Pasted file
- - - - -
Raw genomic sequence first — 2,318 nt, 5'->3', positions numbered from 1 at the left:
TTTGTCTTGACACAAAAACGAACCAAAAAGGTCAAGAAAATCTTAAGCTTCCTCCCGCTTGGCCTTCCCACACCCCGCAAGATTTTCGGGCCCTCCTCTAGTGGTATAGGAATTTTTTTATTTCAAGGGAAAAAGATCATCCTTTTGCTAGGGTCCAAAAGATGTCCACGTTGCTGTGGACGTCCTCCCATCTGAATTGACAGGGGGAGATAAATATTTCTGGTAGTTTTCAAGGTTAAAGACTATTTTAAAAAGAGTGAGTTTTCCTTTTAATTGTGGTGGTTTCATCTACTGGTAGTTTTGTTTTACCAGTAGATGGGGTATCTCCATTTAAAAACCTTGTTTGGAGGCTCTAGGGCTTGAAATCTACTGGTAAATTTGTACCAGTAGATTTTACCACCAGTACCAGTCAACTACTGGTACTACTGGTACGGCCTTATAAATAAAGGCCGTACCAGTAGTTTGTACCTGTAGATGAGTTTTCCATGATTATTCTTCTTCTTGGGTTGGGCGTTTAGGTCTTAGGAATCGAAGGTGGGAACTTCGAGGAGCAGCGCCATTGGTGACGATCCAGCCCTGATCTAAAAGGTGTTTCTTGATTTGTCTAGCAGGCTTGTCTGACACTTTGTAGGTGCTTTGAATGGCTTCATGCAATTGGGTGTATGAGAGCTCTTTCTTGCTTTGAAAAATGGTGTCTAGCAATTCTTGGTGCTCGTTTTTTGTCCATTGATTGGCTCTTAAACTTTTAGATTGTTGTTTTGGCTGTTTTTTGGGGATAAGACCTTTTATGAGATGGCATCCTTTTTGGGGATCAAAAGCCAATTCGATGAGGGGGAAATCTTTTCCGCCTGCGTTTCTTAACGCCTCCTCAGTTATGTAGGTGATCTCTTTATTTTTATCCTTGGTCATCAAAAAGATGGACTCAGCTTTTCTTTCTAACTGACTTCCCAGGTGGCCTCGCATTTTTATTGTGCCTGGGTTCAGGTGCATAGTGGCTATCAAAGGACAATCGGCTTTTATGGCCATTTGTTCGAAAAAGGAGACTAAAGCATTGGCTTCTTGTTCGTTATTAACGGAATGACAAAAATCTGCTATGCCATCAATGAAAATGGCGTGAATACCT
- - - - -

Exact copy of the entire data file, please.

Raw genomic sequence first — 2,318 nt, 5'->3', positions numbered from 1 at the left:
TTTGTCTTGACACAAAAACGAACCAAAAAGGTCAAGAAAATCTTAAGCTTCCTCCCGCTTGGCCTTCCCACACCCCGCAAGATTTTCGGGCCCTCCTCTAGTGGTATAGGAATTTTTTTATTTCAAGGGAAAAAGATCATCCTTTTGCTAGGGTCCAAAAGATGTCCACGTTGCTGTGGACGTCCTCCCATCTGAATTGACAGGGGGAGATAAATATTTCTGGTAGTTTTCAAGGTTAAAGACTATTTTAAAAAGAGTGAGTTTTCCTTTTAATTGTGGTGGTTTCATCTACTGGTAGTTTTGTTTTACCAGTAGATGGGGTATCTCCATTTAAAAACCTTGTTTGGAGGCTCTAGGGCTTGAAATCTACTGGTAAATTTGTACCAGTAGATTTTACCACCAGTACCAGTCAACTACTGGTACTACTGGTACGGCCTTATAAATAAAGGCCGTACCAGTAGTTTGTACCTGTAGATGAGTTTTCCATGATTATTCTTCTTCTTGGGTTGGGCGTTTAGGTCTTAGGAATCGAAGGTGGGAACTTCGAGGAGCAGCGCCATTGGTGACGATCCAGCCCTGATCTAAAAGGTGTTTCTTGATTTGTCTAGCAGGCTTGTCTGACACTTTGTAGGTGCTTTGAATGGCTTCATGCAATTGGGTGTATGAGAGCTCTTTCTTGCTTTGAAAAATGGTGTCTAGCAATTCTTGGTGCTCGTTTTTTGTCCATTGATTGGCTCTTAAACTTTTAGATTGTTGTTTTGGCTGTTTTTTGGGGATAAGACCTTTTATGAGATGGCATCCTTTTTGGGGATCAAAAGCCAATTCGATGAGGGGGAAATCTTTTCCGCCTGCGTTTCTTAACGCCTCCTCAGTTATGTAGGTGATCTCTTTATTTTTATCCTTGGTCATCAAAAAGATGGACTCAGCTTTTCTTTCTAACTGACTTCCCAGGTGGCCTCGCATTTTTATTGTGCCTGGGTTCAGGTGCATAGTGGCTATCAAAGGACAATCGGCTTTTATGGCCATTTGTTCGAAAAAGGAGACTAAAGCATTGGCTTCTTGTTCGTTATTAACGGAATGACAAAAATCTGCTATGCCATCAATGAAAATGGCGTGAATACCT